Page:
- US equities may struggle to achieve the same gains as over the past decade.
- JPMorgan Asset Management recently published a report on profitable alternative investments.
- JPMAM strategist David Lebovitz shared six asset classes to look at outside of US indices and bonds.
The years of easy gains for US equities are likely over, so investors need to get creative to get the big returns they’ve grown accustomed to, say experts at JPMorgan Asset Management (JPMAM).
The S&P 500 and Nasdaq are falling back to earth in 2022 after rising at least 16% and 21% annually, respectively, from 2019 to 2021. Worries over inflation, monetary policy tightening and the conflict in Ukraine caused both indexes to fall 6% and 10.7%, respectively, for the year. And while each index is still up from 12 months ago, their returns have been halved or completely wiped out after adjusting for inflation.
But some analysts think the worst is yet to come.
In recent months, Bank of America’s Jill Carey Hall and Stifel’s Barry Bannister have warned that another “lost decade” for US stocks could be here. Carey Hall told Insider in November that US large caps in particular would see minimal returns, but Bannister didn’t make that distinction. Instead, he told Insider last week that he expects US stocks to return to 0% through 2031.
JPMAM’s global market strategist David Lebovitz isn’t ready to go that far, but he sees an increasingly challenging environment for stock indices and US bonds over the next decade. That’s why he and his colleagues at JPMAM have compiled a guide to alternative investments in the first quarter of 2022.
“Expected equity and fixed income returns from publicly traded stocks and bonds are going to remain under pressure over the next 10 to 15 years,” Lebovitz told Insider in a recent interview.
Lebovitz continued, “We think stock returns will be positive. But we don’t necessarily think the average return — call it 9% a year — over the past two decades is necessarily in the cards going forward. “
Steadily rising interest rates will complicate the investment landscape, Lebovitz said. When rates are low and the cost of money is cheap, investors are more willing to take risk on risky investments.
But investors shouldn’t just store their savings under a mattress now that rates are rising. There are other ways to get the returns and regular payouts that stocks and bonds have historically offered but may no longer be able to provide, Lebovitz said.
“Investors need alternatives in the future because the traditional opportunity set will not be sufficient to enable or help them achieve their long-term financial goals,” Lebovitz said, adding, “We We are convinced that there is an opportunity in alternative assets.”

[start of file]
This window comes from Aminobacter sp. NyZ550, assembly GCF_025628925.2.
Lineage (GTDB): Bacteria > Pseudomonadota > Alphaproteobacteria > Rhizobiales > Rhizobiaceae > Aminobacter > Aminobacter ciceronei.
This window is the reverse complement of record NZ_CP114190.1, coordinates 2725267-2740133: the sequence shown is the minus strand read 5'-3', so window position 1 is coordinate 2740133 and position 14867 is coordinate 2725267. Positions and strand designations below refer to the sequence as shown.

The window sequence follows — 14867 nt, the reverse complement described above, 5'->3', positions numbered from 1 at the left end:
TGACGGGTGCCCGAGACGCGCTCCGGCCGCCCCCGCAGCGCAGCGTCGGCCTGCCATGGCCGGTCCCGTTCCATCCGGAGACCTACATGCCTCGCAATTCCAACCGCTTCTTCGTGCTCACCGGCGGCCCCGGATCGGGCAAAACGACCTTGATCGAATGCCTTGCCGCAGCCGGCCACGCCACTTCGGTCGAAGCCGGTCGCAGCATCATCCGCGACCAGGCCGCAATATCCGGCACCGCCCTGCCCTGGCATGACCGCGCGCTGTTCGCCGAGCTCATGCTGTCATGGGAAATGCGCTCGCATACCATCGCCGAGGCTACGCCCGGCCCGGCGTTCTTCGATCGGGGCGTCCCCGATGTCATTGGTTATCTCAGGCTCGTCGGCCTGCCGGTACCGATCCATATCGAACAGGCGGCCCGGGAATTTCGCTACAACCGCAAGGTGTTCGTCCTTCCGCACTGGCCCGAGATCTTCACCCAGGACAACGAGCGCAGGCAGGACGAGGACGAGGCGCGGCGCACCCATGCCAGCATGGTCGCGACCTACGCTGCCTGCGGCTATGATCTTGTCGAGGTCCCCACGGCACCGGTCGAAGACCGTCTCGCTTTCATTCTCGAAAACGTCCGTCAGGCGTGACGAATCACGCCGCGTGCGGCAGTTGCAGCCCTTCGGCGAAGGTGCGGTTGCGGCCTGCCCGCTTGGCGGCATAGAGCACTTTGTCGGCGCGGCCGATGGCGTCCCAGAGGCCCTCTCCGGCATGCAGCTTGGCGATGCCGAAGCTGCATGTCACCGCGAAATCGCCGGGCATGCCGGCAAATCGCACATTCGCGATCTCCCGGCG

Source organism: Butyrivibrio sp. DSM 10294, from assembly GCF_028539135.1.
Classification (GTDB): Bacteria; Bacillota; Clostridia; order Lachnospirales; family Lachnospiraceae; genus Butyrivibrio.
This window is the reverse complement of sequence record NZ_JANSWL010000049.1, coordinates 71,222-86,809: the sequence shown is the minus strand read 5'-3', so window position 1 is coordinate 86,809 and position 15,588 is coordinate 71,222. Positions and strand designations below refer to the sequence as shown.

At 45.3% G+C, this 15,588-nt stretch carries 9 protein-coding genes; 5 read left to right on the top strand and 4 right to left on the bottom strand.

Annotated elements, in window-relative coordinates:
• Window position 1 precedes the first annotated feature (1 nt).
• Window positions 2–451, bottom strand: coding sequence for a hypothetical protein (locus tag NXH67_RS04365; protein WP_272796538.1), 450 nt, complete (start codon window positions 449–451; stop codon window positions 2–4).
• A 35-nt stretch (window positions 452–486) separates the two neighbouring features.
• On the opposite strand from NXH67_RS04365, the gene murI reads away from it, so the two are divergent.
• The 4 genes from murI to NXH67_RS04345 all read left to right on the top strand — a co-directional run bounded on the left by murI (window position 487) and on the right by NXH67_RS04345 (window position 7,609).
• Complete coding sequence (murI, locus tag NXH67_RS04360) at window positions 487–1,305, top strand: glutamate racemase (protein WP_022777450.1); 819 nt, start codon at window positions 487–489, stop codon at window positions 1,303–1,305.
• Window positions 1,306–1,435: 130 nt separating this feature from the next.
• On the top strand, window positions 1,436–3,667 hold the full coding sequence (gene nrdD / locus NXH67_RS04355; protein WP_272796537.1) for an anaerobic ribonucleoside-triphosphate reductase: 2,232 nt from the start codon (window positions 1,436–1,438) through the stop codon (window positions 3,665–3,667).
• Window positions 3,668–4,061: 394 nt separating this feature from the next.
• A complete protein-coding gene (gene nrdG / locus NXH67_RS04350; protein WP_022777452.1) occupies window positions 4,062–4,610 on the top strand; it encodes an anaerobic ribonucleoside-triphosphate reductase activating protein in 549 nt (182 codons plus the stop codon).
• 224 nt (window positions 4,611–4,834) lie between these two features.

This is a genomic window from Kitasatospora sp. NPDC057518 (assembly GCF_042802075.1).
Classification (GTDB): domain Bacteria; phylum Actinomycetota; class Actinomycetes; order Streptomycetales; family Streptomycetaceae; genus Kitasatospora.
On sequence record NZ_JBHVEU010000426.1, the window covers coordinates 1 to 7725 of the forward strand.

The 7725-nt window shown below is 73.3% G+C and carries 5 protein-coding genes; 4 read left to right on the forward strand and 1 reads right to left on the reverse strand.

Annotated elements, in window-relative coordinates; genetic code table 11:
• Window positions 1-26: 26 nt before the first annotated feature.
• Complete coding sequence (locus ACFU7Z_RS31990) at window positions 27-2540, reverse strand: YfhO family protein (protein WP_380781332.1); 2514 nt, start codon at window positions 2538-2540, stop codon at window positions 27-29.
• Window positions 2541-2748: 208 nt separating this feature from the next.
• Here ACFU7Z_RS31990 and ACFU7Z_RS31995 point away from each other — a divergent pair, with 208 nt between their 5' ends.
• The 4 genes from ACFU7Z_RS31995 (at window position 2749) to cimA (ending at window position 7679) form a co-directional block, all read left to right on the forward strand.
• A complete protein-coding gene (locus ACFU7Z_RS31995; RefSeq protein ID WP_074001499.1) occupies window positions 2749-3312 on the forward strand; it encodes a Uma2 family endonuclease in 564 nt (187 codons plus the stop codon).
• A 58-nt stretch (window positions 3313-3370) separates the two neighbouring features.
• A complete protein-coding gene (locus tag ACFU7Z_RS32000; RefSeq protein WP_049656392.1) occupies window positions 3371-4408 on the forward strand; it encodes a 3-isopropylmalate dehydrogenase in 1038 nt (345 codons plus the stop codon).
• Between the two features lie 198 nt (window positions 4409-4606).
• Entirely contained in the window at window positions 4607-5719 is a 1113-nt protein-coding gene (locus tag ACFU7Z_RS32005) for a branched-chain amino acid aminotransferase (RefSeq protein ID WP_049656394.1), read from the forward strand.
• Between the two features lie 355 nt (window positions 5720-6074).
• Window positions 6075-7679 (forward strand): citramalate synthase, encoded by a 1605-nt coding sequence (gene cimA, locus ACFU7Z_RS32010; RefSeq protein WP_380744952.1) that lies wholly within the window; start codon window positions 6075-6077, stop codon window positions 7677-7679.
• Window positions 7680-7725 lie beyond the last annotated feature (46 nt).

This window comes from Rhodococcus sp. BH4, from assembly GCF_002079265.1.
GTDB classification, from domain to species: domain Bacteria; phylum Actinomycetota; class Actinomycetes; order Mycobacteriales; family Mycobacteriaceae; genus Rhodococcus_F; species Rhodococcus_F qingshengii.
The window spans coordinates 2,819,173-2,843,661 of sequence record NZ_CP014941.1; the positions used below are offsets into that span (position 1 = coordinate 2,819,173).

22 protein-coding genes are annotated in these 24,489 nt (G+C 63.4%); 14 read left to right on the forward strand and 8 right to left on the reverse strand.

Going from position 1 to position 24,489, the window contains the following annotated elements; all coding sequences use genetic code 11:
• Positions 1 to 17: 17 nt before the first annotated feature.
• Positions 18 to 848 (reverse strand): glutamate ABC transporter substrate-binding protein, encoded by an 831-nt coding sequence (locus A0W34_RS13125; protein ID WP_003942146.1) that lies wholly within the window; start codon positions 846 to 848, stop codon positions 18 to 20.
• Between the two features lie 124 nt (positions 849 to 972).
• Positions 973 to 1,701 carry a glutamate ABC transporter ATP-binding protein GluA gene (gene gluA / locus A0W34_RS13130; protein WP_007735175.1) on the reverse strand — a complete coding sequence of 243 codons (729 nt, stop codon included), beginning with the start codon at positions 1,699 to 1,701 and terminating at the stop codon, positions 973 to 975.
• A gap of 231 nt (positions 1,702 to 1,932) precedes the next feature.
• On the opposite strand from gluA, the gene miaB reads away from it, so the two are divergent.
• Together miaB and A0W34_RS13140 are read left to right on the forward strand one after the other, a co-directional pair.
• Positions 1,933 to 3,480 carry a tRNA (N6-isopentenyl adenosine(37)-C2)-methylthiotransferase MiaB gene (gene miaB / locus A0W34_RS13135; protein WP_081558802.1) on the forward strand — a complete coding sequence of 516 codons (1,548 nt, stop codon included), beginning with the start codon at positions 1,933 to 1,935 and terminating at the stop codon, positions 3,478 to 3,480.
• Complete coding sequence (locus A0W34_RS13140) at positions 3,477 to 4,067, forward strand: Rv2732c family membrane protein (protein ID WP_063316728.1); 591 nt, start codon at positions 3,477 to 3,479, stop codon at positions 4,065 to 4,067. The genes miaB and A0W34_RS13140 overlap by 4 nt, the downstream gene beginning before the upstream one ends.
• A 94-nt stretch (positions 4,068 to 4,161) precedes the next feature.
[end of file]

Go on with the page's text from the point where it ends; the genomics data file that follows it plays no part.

Think outside the public markets: 6 best alternative investments
Most individual investors have learned that a two-pronged approach is the smartest way to invest. For baby boomers, it’s probably the traditional 60-40 stock bond portfolio. Millennials and Gen Z, on the other hand, can split their money between stocks and cryptocurrencies.
But JPMAM strategists warn that the 60-40 paradigm is outdated and overly simplistic.
Betting on just two asset classes is risky, especially given the concerns over stocks, bonds, and cryptos. Stock indices are trading at historically high valuations and could fall further, bonds tend to provide either “protection without income” or “income without protection”, in Lebovitz’s words, and cryptos have no long history and are very volatile.
These concerns explain why institutional investors have shunned public markets for years, Lebovitz said. Diversifying stocks and bonds into alternative assets strengthens a portfolio by providing what Lebovitz called “uncorrelated income streams.”
And there’s no reason retail investors can’t follow in the footsteps of their institutional peers.
Lebovitz shared six alternative investments with Insider to combat what he called “insufficient” returns in stock indices and bonds over the next decade: immovable, merchandise, infrastructure & transport, private credit, capital investmentand hedge funds.
Below is Lebovitz’s thesis for each, along with ways to play the trend that have been compiled by Insider. The JPMAM strategist said he could only talk about ideas, not products, but he encourages investors to seek out a wide variety of opportunities across the spectrum for each alternative investment. Along with each is a chart from JPMAM’s report that shows a relevant trend for the asset class.